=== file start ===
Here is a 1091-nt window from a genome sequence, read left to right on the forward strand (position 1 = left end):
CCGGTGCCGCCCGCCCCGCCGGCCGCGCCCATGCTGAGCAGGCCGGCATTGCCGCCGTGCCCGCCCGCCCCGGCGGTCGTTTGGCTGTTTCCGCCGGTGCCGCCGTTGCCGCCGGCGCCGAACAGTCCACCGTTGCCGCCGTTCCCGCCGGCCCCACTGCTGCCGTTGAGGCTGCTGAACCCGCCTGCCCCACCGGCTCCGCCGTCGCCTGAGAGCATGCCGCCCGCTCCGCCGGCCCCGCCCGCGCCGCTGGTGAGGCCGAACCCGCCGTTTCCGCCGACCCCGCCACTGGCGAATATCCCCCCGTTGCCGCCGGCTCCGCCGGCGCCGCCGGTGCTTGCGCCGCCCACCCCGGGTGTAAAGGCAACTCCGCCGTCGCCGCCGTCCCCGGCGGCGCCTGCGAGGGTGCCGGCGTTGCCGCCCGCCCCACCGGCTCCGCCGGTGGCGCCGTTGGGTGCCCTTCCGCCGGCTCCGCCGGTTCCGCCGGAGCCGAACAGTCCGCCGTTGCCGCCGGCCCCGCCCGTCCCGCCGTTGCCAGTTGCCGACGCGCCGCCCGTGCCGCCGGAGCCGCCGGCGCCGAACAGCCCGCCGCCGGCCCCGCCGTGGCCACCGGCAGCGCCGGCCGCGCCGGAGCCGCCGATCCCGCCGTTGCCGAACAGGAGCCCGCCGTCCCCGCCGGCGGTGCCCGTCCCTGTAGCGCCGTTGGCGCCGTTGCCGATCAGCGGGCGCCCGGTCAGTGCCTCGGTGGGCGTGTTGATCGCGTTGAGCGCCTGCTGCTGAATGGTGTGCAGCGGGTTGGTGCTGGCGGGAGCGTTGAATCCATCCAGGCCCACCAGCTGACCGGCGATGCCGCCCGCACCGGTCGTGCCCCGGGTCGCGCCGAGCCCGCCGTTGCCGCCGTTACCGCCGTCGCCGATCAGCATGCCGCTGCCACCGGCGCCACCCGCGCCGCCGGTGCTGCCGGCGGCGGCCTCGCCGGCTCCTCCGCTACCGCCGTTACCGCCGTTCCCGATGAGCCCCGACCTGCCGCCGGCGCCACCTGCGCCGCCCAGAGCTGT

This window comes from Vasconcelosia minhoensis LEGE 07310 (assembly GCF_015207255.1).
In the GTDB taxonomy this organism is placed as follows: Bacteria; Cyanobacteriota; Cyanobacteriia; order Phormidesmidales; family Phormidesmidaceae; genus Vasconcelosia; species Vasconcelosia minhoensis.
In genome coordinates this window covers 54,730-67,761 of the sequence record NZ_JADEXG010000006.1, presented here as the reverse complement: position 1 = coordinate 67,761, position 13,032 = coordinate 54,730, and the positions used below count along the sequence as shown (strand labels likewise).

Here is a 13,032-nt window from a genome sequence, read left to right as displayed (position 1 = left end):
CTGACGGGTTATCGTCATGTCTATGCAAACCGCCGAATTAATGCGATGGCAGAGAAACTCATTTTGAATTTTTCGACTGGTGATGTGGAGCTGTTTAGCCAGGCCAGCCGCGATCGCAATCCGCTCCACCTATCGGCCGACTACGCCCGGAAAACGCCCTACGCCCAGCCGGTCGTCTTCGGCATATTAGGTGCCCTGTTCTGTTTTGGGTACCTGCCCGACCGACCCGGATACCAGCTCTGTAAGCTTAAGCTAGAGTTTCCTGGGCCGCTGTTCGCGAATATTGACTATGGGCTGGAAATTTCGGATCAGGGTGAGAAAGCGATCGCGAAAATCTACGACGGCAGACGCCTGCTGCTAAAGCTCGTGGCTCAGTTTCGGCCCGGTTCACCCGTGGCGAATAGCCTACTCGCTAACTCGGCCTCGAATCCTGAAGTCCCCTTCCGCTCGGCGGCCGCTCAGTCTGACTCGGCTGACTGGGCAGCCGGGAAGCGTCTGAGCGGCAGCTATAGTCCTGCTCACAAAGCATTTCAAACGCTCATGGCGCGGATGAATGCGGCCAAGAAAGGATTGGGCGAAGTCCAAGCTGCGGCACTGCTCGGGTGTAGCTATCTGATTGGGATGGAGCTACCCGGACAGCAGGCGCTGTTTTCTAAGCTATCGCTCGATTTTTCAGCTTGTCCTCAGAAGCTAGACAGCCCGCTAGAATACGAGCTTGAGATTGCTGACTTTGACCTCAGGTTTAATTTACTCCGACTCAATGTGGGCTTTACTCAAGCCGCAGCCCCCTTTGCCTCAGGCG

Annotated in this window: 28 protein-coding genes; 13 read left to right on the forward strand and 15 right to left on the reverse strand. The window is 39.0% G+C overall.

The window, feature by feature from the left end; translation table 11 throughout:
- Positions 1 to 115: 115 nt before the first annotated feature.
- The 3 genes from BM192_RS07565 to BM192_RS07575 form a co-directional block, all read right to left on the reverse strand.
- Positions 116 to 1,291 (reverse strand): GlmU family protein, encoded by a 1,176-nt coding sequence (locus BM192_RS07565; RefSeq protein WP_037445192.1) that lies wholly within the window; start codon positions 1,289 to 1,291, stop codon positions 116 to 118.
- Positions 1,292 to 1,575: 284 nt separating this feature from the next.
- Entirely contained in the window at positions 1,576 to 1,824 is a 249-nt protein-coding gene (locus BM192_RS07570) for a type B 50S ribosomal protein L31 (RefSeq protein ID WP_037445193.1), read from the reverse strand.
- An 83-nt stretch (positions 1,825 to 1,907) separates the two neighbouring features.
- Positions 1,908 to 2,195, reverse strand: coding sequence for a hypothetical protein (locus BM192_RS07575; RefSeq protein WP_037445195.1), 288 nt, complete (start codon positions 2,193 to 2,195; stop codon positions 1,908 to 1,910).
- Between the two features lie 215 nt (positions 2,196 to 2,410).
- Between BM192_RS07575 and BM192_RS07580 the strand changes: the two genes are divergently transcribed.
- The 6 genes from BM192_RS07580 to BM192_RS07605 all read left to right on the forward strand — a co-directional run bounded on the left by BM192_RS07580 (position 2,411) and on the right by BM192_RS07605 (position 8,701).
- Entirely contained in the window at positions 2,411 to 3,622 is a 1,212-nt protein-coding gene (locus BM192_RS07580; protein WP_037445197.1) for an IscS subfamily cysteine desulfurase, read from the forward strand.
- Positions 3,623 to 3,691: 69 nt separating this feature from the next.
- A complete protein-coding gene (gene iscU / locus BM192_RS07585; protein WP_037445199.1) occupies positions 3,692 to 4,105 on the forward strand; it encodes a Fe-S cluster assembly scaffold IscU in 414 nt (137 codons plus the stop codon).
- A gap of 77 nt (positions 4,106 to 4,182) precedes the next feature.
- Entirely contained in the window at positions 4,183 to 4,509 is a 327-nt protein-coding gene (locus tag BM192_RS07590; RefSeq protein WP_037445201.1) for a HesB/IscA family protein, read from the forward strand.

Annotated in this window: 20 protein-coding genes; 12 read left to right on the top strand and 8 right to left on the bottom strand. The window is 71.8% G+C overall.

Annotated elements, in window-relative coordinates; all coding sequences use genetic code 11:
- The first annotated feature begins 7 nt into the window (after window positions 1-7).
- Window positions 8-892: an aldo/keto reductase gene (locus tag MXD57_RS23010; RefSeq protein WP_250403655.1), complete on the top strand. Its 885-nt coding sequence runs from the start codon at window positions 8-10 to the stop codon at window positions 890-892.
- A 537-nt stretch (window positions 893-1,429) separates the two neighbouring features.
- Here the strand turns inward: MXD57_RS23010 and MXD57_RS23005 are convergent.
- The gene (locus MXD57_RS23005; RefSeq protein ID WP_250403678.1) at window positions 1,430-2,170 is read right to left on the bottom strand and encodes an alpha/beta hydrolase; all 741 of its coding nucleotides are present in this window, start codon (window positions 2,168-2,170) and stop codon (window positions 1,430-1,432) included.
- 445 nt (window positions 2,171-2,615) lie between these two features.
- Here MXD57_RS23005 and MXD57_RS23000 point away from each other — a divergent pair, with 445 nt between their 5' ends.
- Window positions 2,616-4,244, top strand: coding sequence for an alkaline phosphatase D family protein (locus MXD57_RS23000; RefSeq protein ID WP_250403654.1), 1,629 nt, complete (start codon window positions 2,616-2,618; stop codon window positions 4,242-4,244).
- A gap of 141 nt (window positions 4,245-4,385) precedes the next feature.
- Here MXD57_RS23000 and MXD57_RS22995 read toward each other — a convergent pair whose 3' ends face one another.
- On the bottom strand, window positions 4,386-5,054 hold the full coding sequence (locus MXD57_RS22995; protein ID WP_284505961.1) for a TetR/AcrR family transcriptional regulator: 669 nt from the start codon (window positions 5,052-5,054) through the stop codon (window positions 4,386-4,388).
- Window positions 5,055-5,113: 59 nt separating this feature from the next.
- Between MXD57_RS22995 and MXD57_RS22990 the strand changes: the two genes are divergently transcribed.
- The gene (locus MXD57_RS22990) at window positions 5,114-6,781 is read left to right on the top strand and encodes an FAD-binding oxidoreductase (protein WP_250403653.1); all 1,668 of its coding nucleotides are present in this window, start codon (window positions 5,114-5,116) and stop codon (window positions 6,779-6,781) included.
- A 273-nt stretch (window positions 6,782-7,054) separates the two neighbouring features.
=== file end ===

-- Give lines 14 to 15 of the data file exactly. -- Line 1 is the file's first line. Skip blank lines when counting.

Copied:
- Entirely contained in the window at positions 1,576 to 1,824 is a 249-nt protein-coding gene (locus BM192_RS07570) for a type B 50S ribosomal protein L31 (RefSeq protein ID WP_037445193.1), read from the reverse strand.
- An 83-nt stretch (positions 1,825 to 1,907) separates the two neighbouring features.